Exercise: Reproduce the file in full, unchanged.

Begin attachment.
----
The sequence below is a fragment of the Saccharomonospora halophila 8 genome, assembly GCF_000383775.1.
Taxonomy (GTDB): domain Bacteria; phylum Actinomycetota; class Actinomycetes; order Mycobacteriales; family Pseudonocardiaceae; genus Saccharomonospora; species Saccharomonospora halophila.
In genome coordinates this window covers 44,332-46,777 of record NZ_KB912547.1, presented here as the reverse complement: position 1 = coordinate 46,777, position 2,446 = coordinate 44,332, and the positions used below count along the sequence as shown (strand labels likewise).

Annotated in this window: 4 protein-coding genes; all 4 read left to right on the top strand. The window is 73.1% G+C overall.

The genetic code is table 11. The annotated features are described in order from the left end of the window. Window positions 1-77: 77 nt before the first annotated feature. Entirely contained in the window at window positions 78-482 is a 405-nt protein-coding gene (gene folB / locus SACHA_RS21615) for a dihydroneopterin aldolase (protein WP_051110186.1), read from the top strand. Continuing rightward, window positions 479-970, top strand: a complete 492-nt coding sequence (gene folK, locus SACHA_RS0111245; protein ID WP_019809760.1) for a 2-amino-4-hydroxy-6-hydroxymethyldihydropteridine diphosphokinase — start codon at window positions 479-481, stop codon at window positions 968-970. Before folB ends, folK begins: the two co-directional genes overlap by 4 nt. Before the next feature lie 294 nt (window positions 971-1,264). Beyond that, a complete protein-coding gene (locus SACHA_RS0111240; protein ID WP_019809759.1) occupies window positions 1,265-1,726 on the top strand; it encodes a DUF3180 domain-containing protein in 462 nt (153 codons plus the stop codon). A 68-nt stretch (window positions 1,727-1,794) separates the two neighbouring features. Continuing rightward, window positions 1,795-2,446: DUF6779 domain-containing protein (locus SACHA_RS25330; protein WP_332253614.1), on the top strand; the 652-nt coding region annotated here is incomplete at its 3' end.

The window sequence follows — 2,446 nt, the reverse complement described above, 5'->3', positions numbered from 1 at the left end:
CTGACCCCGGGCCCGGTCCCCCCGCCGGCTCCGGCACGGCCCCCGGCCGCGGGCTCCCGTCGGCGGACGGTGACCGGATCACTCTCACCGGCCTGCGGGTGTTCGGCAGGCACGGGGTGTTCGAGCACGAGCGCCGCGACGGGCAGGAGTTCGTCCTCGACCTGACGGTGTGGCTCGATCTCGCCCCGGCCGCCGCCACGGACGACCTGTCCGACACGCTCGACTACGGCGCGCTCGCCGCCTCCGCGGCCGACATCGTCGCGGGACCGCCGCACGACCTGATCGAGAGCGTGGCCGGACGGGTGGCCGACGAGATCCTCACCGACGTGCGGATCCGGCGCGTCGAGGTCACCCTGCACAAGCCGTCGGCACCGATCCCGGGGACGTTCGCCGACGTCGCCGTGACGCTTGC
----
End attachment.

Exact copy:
The sequence below is a fragment of the Saccharomonospora halophila 8 genome, assembly GCF_000383775.1.
Taxonomy (GTDB): domain Bacteria; phylum Actinomycetota; class Actinomycetes; order Mycobacteriales; family Pseudonocardiaceae; genus Saccharomonospora; species Saccharomonospora halophila.
In genome coordinates this window covers 44,332-46,777 of record NZ_KB912547.1, presented here as the reverse complement: position 1 = coordinate 46,777, position 2,446 = coordinate 44,332, and the positions used below count along the sequence as shown (strand labels likewise).

Annotated in this window: 4 protein-coding genes; all 4 read left to right on the top strand. The window is 73.1% G+C overall.

The genetic code is table 11. The annotated features are described in order from the left end of the window. Window positions 1-77: 77 nt before the first annotated feature. Entirely contained in the window at window positions 78-482 is a 405-nt protein-coding gene (gene folB / locus SACHA_RS21615) for a dihydroneopterin aldolase (protein WP_051110186.1), read from the top strand. Continuing rightward, window positions 479-970, top strand: a complete 492-nt coding sequence (gene folK, locus SACHA_RS0111245; protein ID WP_019809760.1) for a 2-amino-4-hydroxy-6-hydroxymethyldihydropteridine diphosphokinase — start codon at window positions 479-481, stop codon at window positions 968-970. Before folB ends, folK begins: the two co-directional genes overlap by 4 nt. Before the next feature lie 294 nt (window positions 971-1,264). Beyond that, a complete protein-coding gene (locus SACHA_RS0111240; protein ID WP_019809759.1) occupies window positions 1,265-1,726 on the top strand; it encodes a DUF3180 domain-containing protein in 462 nt (153 codons plus the stop codon). A 68-nt stretch (window positions 1,727-1,794) separates the two neighbouring features. Continuing rightward, window positions 1,795-2,446: DUF6779 domain-containing protein (locus SACHA_RS25330; protein WP_332253614.1), on the top strand; the 652-nt coding region annotated here is incomplete at its 3' end.

The window sequence follows — 2,446 nt, the reverse complement described above, 5'->3', positions numbered from 1 at the left end:
CTGACCCCGGGCCCGGTCCCCCCGCCGGCTCCGGCACGGCCCCCGGCCGCGGGCTCCCGTCGGCGGACGGTGACCGGATCACTCTCACCGGCCTGCGGGTGTTCGGCAGGCACGGGGTGTTCGAGCACGAGCGCCGCGACGGGCAGGAGTTCGTCCTCGACCTGACGGTGTGGCTCGATCTCGCCCCGGCCGCCGCCACGGACGACCTGTCCGACACGCTCGACTACGGCGCGCTCGCCGCCTCCGCGGCCGACATCGTCGCGGGACCGCCGCACGACCTGATCGAGAGCGTGGCCGGACGGGTGGCCGACGAGATCCTCACCGACGTGCGGATCCGGCGCGTCGAGGTCACCCTGCACAAGCCGTCGGCACCGATCCCGGGGACGTTCGCCGACGTCGCCGTGACGCTTGC